• 10
• 9
• 13
• 10
• 18

# Optimization issue when using operator=

This topic is 689 days old which is more than the 365 day threshold we allow for new replies. Please post a new topic.

## Recommended Posts

Hi guys,

I am still getting into C++ and messing around with comparing a simple hand-written Vec2 with glm's vec2, and I kinda found a quite funny result.

Code first:

#include <iostream>
#include <string>
#include <chrono>

#include <glm/vec2.hpp>

class Vec2
{
public:
float a;
float b;

Vec2()
{

}

Vec2(float a, float b) : a(a), b(b)
{

}

~Vec2()
{

}

void operator=(Vec2 const& v)
{
// it doesn't even do anything yet.
}

Vec2& operator*(Vec2 const& v)
{
this->a *= v.a;
this->b *= v.b;

return *this;
}
};

int main()
{
auto t_start = std::chrono::high_resolution_clock::now();

Vec2 v{ 2.0f, 2.0f };
Vec2 vv{ 2.0f, 2.0f };
Vec2 vr;

for (int i = 0; i < 10000000; ++i)
{
vr = vv;
}

auto t_end = std::chrono::high_resolution_clock::now();

std::cout << std::fixed << std::chrono::duration<double, std::milli>(t_end - t_start).count() << std::endl;

t_start = std::chrono::high_resolution_clock::now();

glm::vec2 v2{ 2.0f, 2.0f };
glm::vec2 v22{ 2.0f, 2.0f };
glm::vec2 vres;

for (int i = 0; i < 10000000; ++i)
{
vres = v22;
}

t_end = std::chrono::high_resolution_clock::now();

std::cout << std::fixed << std::chrono::duration<double, std::milli>(t_end - t_start).count() << std::endl;

return 0;
}


I make a simple assignment using my Vec2 operator= for 10m iterations. It takes roughly around 390ms compare to glm's vec2 that is 28ms on my machine. I even removed the code inside it, it is still like that. This is completely the opposite when I'm doing a multiplication (operator*), which is ~410ms vs ~668ms.

So assume there's something wrong or missing when I'm doing operator=, but I really don't know what it is.

I've tried to get as close as glm's code I saw in type_vec2.inl.

Cheers~

Edited by Alectora

##### Share on other sites
A good compiler should optimize away your entire test. Therefore, it is dangerous to make assumptions based on what you have here.

EDIT:
Redacted-- Frob is right, I forgot which board I was posting in.
Also, upon a second look, I realized that operator* is probably a typo of operator*=

My post is useless. Edited by fastcall22

##### Share on other sites

@Juliean

Ah, silly me, I forgot the release mode.  :P

I was trying to make a simple code without templates and all to see if it makes a difference. But you've explained it nicely to make me realize this doesn't do a thing.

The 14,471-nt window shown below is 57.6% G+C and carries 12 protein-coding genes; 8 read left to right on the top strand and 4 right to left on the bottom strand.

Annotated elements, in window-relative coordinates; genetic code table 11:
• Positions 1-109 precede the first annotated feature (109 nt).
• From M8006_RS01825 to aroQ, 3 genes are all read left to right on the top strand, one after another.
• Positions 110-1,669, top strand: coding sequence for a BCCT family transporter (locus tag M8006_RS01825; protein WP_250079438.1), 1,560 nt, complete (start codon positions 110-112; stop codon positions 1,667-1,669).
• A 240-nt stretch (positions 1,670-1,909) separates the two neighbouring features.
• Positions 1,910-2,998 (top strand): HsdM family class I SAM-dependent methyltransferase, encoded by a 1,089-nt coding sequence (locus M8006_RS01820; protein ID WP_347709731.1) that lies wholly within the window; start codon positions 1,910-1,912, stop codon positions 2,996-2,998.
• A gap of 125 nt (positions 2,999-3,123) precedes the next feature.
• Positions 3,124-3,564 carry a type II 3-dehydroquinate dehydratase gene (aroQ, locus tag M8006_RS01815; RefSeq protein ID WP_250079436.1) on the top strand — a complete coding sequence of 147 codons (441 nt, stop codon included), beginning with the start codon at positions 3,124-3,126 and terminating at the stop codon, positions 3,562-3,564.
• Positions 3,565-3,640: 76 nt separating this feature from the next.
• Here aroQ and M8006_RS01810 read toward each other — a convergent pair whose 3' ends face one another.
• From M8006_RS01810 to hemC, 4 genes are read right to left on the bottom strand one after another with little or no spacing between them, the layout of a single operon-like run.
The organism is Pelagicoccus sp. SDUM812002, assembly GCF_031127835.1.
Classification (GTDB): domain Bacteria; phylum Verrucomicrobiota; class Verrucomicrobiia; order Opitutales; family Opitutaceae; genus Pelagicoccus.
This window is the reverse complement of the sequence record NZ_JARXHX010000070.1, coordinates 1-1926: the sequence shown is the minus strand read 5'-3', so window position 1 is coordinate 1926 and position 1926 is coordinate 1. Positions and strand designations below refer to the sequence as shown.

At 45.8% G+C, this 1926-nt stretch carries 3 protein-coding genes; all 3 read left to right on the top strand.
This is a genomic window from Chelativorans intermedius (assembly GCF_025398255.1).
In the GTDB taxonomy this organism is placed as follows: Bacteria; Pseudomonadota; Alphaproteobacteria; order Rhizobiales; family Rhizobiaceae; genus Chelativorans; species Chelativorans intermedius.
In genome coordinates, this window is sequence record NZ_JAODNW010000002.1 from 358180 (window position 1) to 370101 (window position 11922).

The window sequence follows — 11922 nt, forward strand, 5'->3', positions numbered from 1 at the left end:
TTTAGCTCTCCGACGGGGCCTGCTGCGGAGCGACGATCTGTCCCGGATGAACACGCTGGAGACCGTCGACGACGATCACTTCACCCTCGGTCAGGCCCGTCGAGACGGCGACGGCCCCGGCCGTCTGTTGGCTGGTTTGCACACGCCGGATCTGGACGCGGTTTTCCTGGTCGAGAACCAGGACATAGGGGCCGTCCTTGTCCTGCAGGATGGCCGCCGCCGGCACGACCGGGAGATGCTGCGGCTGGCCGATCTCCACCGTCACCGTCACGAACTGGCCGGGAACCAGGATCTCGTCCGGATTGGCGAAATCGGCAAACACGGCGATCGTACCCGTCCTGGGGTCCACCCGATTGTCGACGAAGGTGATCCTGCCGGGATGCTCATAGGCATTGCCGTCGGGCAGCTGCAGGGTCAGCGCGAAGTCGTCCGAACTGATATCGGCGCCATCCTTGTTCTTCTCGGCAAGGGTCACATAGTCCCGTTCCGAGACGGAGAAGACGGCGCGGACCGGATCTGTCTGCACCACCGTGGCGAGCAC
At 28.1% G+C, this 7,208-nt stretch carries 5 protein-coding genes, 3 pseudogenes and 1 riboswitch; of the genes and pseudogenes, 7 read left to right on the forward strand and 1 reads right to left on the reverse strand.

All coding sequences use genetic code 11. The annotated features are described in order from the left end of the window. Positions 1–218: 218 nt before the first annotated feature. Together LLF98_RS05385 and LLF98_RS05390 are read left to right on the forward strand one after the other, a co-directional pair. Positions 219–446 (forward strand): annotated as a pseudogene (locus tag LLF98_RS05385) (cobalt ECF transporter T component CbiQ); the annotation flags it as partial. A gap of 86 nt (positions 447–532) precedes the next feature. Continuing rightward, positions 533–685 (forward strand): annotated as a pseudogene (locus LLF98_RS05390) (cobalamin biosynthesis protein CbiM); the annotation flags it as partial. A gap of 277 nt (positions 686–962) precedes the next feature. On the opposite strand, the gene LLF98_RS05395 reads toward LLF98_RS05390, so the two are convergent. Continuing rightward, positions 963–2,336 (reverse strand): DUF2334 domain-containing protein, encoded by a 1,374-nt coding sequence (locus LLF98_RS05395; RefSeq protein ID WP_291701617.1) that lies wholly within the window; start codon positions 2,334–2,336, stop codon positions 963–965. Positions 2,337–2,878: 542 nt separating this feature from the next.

On top of that, your vector operators aren’t well formed.

Can you tell me what the "well-formed" should be? is it cause I didn't return anything on that assignment? It's the reason why I post it in Beginner section.

Edited by Alectora

##### Share on other sites

@frob

Oh my, okay, that's very deep. I didn't know it could go that far down to assembly. :blink:

About the templates, this is what I always do in JavaScript cause this does matter on that level as everything happened during runtime, including generic codes.

So whenever I see any generalization and stuff, I have this habit to check its performance and see if the simplification of the code would make a difference.

My main case was I only need float-based vectors. By that, my mind says why would I need a generic version of it and then tries to check if it does make a difference by runtime performance.

I will re-read C++ template again.  :rolleyes:

Thanks for the time, guys!

Edited by Alectora

##### Share on other sites

Optimizing compilers do an awful lot.

As you mentioned getting a start in JavaScript, you probably understand how different JavaScript systems generate different results.  Running the same JavaScript code in different browsers can give radically different performance even though the JavaScript is identical.

The same is true in C++ and other languages.  Different compilers and different compiler settings can result in big differences in how the code actually executes.

The only way to make a truly fair comparison is to consider how the code actually executes all the way through in a non-trivial example. It needs to do actual work, then you can look and see how the system actually runs in a real-world environment.

##### Share on other sites

@frob

True, Sir! Learned myself a new homework for that now. This is excitingly new to me.  :rolleyes:

@SeanMiddleditch

Thanks for telling me how things are going on. Didn't realize it's not that simple. :wacko:

The assignment was supposed to have simple assignment code which is this->a = v.a and this->b = v.b. When I put those, it "gave" me a slow result, so I was assuming that removing these code to empty may increase the speed, which apparently not. Therefore I posted the empty one. But as everyone has explained, it's completely not the point.

Also, upon a second look, I realized that operator* is probably a typo of operator*=

Thanks for the clarification fastcall22. I just copied the glm code (just without template) and use that operator instead of the '*='  one for a (fail) comparison.  :)

Edited by Alectora